Work in an office long enough and concepts like boozy lunches or work-sponsored afternoon happy hours can become part of the routine as much as anything else. The thought process is you can have a buzz on and still adequately finish your work. Well, it appears cannabis users in legal states have taken that notion and ran with it.
According to a new poll from DHM Research and funded by marketing communications firm Quinn Thomas, one in four marijuana users have admitted to getting high at work. One in four consumers have also gotten high before work, though the survey doesn’t specific if these are the same one in four users. The survey polled 300 people each from Washington, Colorado, and Oregon to create a representative sample of 900 cannabis users, reports the Seattle Times.
“There is a lot of information out there about the cannabis industry and its regulatory structure, but not much is known about consumers,” Zach Knowling, vice president at Quinn Thomas, told the Seattle Times. “We felt our experience researching and reaching unique audiences could build greater understanding of who they are.”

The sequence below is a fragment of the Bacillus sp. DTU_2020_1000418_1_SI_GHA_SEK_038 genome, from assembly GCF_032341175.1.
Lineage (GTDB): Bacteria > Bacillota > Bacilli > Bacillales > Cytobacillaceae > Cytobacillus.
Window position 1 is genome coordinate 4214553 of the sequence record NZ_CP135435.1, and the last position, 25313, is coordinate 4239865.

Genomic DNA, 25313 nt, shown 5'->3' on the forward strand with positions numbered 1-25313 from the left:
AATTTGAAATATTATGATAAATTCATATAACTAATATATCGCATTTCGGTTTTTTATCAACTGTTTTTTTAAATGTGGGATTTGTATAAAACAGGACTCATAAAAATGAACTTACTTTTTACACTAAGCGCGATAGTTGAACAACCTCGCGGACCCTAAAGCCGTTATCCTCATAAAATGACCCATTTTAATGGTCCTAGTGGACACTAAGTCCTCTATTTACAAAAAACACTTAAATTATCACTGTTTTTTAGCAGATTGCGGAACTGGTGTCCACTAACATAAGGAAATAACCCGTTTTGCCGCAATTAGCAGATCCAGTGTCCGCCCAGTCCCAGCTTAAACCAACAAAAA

With legalization, it seems that marijuana has entered into the mainstream. Indeed, the survey data show that recreational-cannabis consumers look pretty much like the average American. They are a close match to the U.S. average for household income and educational attainment. In the three states that were surveyed, pot users match the general population breakdowns in terms of race and ethnicity, age, political-party affiliation and other demographic factors.
The survey also found that 79 percent of users still found marijuana has a lingering social stigma attached to it, while only half admit to openly disclosing their marijuana use to friends and family. In addition, a quarter of users said they used cannabis as an alternative for alcohol. A majority of participants said the two most common reasons they use cannabis is to reduce pain and to reduce stress/anxiety.
However, those who participated also emphasized a need for more clear and reliable information around safe cannabis use. Around half of survey respondents said they trusted their dispensary retailer for that while only 38 percent would trust their health care provider to relay such information.